Why is it So Hard to Send Money to Germany?
July 26, 2017
The US and Germany enjoy a solid trading relationship. Still, when it comes time for American small businesses to send money to Germany to pay their German suppliers, they find the money exchange process confusing and cumbersome.
Navigating currency fluctuations and foreign regulations can be be an obstacle for American small business importers. Veem is here to help small businesses to transfer money around the globe more simply and transparently. Here are a few key things to consider when sending money to Germany for import goods.
The US – Germany Trade Relationship
Currently, Germany is the sixth biggest US trade partner. In 2016, German exports of products and services to the US totalled $49,362 to the US and imported $114,227 worth of goods from the U.S., according to the International Trade Administration.
The biggest German export? Cars. Thanks to world-famous manufacturers like Volkswagen and Mercedes-Benz, German car exports contribute $153 billion to the economy of Germany. But Germany’s exports are diverse. The German economy is high-tech and knowledge-driven. Germany is known for well-engineered, innovative and competitively priced products making it a world leader in manufacturing and exports, and a very attractive supplier for American small businesses.
Small and medium businesses in the US send money to Germany for a host of reasons. Some companies outsource product development and creative services from Germany — the German service sector makes up 70% of Germany’s GDP.. Others purchase products like vehicle parts and packaged medicaments — the second and third-largest German exports, respectively.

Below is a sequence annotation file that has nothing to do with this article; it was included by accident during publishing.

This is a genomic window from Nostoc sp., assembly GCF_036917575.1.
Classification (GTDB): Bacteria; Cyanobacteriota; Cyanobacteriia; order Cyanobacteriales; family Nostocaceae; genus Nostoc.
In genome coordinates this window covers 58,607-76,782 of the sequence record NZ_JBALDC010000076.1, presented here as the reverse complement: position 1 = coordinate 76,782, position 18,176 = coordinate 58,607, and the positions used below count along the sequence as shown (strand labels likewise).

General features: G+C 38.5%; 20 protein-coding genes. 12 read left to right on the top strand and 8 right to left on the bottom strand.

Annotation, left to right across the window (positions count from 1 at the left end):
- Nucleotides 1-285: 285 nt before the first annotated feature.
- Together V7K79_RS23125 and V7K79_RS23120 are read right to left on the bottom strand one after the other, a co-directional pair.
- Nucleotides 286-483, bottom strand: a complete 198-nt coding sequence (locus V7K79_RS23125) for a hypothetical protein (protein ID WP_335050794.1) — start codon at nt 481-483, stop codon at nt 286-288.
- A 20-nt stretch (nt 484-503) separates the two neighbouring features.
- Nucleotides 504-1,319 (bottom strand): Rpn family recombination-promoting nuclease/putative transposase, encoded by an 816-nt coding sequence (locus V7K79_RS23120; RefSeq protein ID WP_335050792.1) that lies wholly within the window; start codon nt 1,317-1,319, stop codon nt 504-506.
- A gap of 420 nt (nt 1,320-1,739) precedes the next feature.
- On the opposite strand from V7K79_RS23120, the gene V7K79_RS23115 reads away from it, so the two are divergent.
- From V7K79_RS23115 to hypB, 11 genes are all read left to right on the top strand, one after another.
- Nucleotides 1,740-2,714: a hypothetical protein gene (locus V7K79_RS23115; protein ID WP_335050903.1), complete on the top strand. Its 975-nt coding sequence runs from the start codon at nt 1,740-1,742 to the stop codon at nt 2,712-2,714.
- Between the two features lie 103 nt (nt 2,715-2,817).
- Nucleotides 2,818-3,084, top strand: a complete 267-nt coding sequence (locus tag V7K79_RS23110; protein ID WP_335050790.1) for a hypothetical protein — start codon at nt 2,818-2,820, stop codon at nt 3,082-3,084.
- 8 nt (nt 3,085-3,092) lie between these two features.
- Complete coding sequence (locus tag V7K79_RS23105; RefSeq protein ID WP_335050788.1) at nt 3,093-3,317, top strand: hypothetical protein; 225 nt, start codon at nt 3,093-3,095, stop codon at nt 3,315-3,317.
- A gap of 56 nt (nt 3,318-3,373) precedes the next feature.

What to Know About Sending Money to Germany
Sending money to Germany from the US can be both expensive and complicated. Currency exchange rates between the dollar and the euro — Germany’s official unit of currency — change rapidly. Traditional international bank to bank transfers go through a number processes like currency exchange, and through a number of financial institutions and clearing houses before it arrives at your German supplier.
As a member of the European Union, Germany has strict transfer regulations. The Fourth Anti-Money Laundering Package (MLD4), which came into effect in June 2015, requires all international businesses to perform a risk assessment when sending recurring payments over 250 euros. Companies also need to provide information — payer name, address, account no., place of birth, etc. — when they send money to Germany. Expect further regulations, when the Fifth Anti-Money Laundering Package (MLD5) is introduced by EU member states sometime between now and the end of 2018.
A Better Way to Send Money to Germany
The Veem international payment platform provides small businesses with an alternative to conventional international wire transfers. Our simple, transparent process.
Here are a few additional resources for information on trade with Germany:
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